GAINESVILLE, Fla. — Florida lost a tailback who tallied the second-most single-season rushing attempts in program history. It returns nobody with more than 44 career carries at this level.
But head coach Jim McElwain doesn’t see any of that as a problem for the Gators.
Actually, he sees it as just the opposite.
“I really see our running back position being as strong as anything on our football team,” McElwain said at the start of preseason camp. “We’ve got some really quality guys there … that will compete, and I’m looking forward to (seeing) how that competition kind of comes out.”
Kelvin Taylor, now with the San Fransisco 49ers, led the Gators last season with 1,035 rushing yards — eighth in the SEC — and 13 touchdowns on 259 attempts. Only Emmitt Smith has ever racked up more carries in a season at Florida.
If all goes as the coaches plan, though, no individual will approach that workload in 2016.
Between sophomores Jordan Cronkrite (44 carries for 157 yards and 3 touchdowns last season) and Jordan Scarlett (34-181-1), intriguing junior college transfer Mark Thompson (268-1,298-18 at Dodge City Community College in Kansas last year), promising freshman Lamical Perine and fifth-year senior Mark Herndon, the Gators feel they will be able to lean more on their depth in the ground attack this fall.
“I hope to be able to have a little more balance. I think that’s important. I think being able to stay fresh at the end of the game (also has) been successful for us where we’ve been,” McElwain said. “I think if you look historically, when you’ve got multiple people back there, it actually gives a change to the defense, and I think you’re better.”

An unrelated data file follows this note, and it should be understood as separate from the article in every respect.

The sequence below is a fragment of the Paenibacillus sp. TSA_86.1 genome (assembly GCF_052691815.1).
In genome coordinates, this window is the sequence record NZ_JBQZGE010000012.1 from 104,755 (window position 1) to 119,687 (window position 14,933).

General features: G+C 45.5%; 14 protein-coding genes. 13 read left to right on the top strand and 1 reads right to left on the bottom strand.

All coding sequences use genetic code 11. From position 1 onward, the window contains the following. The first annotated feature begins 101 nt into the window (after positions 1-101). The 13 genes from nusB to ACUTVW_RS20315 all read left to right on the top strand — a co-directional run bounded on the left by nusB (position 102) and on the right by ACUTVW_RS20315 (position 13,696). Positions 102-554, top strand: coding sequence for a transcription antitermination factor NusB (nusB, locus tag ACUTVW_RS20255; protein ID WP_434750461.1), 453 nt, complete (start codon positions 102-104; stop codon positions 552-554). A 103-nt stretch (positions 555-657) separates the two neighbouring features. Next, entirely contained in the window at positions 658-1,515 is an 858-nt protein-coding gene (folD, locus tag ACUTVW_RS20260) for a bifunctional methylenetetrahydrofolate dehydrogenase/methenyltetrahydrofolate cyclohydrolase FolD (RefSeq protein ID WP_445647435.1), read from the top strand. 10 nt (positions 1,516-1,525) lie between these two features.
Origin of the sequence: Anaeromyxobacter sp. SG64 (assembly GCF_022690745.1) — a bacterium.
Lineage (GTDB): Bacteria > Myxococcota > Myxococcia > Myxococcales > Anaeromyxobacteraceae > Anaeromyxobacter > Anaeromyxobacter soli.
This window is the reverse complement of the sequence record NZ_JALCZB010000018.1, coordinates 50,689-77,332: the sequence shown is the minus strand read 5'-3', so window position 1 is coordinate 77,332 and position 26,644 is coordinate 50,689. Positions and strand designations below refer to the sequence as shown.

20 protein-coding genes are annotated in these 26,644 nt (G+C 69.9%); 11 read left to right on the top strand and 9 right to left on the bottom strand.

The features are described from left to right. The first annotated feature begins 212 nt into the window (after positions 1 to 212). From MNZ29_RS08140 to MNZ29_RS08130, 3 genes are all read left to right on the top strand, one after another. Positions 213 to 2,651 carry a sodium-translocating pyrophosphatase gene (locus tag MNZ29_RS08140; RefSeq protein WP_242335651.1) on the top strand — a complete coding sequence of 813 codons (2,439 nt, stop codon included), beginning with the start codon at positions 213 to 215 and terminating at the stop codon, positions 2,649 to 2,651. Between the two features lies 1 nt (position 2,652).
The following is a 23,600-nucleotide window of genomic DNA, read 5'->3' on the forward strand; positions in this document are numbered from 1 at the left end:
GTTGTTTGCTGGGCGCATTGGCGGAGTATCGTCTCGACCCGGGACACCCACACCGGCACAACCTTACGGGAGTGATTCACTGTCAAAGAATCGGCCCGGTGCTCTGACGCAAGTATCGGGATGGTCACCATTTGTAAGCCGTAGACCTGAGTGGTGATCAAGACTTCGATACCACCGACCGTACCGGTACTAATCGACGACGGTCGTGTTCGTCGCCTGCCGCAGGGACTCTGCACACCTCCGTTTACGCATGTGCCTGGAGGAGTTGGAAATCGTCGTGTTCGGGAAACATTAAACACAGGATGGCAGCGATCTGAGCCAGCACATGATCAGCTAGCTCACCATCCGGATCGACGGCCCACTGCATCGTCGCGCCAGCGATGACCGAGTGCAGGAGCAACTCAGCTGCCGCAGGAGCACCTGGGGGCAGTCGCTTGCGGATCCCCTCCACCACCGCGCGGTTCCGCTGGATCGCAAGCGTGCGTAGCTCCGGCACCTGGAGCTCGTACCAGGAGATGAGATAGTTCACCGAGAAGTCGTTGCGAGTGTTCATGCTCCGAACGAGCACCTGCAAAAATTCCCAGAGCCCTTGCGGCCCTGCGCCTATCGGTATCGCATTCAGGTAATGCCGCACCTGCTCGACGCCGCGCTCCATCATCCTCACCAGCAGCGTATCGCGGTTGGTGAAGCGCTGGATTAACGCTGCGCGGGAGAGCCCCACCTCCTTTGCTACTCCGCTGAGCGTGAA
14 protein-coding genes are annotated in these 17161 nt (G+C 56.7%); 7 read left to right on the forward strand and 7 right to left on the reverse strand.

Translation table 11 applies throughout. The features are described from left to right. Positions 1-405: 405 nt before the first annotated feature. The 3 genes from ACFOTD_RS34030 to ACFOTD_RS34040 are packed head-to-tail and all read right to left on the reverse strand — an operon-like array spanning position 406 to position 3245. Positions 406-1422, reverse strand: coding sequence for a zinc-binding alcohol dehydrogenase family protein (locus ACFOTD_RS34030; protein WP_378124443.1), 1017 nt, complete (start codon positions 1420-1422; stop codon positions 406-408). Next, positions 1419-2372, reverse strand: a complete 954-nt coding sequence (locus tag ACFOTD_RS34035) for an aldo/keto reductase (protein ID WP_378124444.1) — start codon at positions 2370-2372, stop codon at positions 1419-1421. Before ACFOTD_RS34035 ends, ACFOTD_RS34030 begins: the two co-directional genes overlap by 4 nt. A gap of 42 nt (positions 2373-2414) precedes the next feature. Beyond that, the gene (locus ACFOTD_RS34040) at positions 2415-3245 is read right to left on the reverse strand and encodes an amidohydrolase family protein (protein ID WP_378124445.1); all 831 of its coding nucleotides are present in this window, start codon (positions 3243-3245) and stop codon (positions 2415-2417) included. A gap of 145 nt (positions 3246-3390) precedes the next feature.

In the SEC, a team needs “interchangeable parts” at running back, offensive coordinator Doug Nussmeier said, adding that he’s “excited about that group and the depth.”
Scarlett (from Fort Lauderdale) and Cronkrite (Miami) were four-star recruits in the class of 2015 and rated among the top 35 overall players in the state of Florida, according to the 247Sports.com composite rankings.
Scarlett got into 10 games last season and made his first career start against Vanderbilt, but he made his biggest impact in a 27-3 win against Georgia, rushing for 96 yards on 9 attempts (including a 60-yard run).
Cronkrite played in 13 games with one start. His best games came in Week 2 against East Carolina, when he rushed for 47 yards on 9 carries, and later in the season against South Carolina, when he rushed for 24 yards and a touchdown and caught two passes for 49 yards and another score.
While the two Jordans came in together as touted prospects from the same part of the state and are competing for touches in a crowded backfield, Scarlett downplayed the notion of a rivalry between them.
“Not really much a rivalry. We were roommates when we first got here and for a long time, so we actually bonded together and became like brothers almost,” Scarlett said Thursday. “So we look out for each other’s back like we’re really brothers.”
Said Cronkrite: “We’re very competitive. It started in high school, now here. We just push each other. There’s no animosity between both of us. We just push each other. We’re a family.”